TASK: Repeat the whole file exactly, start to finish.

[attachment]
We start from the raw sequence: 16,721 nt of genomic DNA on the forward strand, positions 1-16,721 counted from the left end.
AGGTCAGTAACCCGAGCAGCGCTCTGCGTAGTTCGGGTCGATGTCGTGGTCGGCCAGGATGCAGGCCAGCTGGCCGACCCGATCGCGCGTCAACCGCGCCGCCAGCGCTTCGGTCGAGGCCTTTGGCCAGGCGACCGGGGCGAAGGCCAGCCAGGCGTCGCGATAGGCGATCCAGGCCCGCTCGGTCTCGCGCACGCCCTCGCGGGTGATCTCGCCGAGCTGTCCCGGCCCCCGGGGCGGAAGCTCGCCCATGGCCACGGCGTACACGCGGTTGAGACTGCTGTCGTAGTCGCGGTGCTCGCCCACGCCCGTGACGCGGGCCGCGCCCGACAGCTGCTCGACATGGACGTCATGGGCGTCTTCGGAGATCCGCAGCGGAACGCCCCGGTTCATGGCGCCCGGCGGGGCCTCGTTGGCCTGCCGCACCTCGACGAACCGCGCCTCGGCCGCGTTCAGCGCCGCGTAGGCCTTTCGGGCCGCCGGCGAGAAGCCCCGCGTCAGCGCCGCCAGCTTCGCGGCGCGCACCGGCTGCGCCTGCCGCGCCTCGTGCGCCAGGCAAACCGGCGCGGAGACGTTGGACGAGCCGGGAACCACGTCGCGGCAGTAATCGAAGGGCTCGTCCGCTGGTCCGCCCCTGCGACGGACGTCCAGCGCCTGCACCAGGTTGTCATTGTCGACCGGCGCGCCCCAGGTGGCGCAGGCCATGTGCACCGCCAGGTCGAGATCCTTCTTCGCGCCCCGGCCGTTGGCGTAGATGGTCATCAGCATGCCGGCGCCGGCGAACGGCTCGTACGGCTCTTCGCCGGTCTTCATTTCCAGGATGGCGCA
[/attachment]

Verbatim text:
We start from the raw sequence: 16,721 nt of genomic DNA on the forward strand, positions 1-16,721 counted from the left end.
AGGTCAGTAACCCGAGCAGCGCTCTGCGTAGTTCGGGTCGATGTCGTGGTCGGCCAGGATGCAGGCCAGCTGGCCGACCCGATCGCGCGTCAACCGCGCCGCCAGCGCTTCGGTCGAGGCCTTTGGCCAGGCGACCGGGGCGAAGGCCAGCCAGGCGTCGCGATAGGCGATCCAGGCCCGCTCGGTCTCGCGCACGCCCTCGCGGGTGATCTCGCCGAGCTGTCCCGGCCCCCGGGGCGGAAGCTCGCCCATGGCCACGGCGTACACGCGGTTGAGACTGCTGTCGTAGTCGCGGTGCTCGCCCACGCCCGTGACGCGGGCCGCGCCCGACAGCTGCTCGACATGGACGTCATGGGCGTCTTCGGAGATCCGCAGCGGAACGCCCCGGTTCATGGCGCCCGGCGGGGCCTCGTTGGCCTGCCGCACCTCGACGAACCGCGCCTCGGCCGCGTTCAGCGCCGCGTAGGCCTTTCGGGCCGCCGGCGAGAAGCCCCGCGTCAGCGCCGCCAGCTTCGCGGCGCGCACCGGCTGCGCCTGCCGCGCCTCGTGCGCCAGGCAAACCGGCGCGGAGACGTTGGACGAGCCGGGAACCACGTCGCGGCAGTAATCGAAGGGCTCGTCCGCTGGTCCGCCCCTGCGACGGACGTCCAGCGCCTGCACCAGGTTGTCATTGTCGACCGGCGCGCCCCAGGTGGCGCAGGCCATGTGCACCGCCAGGTCGAGATCCTTCTTCGCGCCCCGGCCGTTGGCGTAGATGGTCATCAGCATGCCGGCGCCGGCGAACGGCTCGTACGGCTCTTCGCCGGTCTTCATTTCCAGGATGGCGCA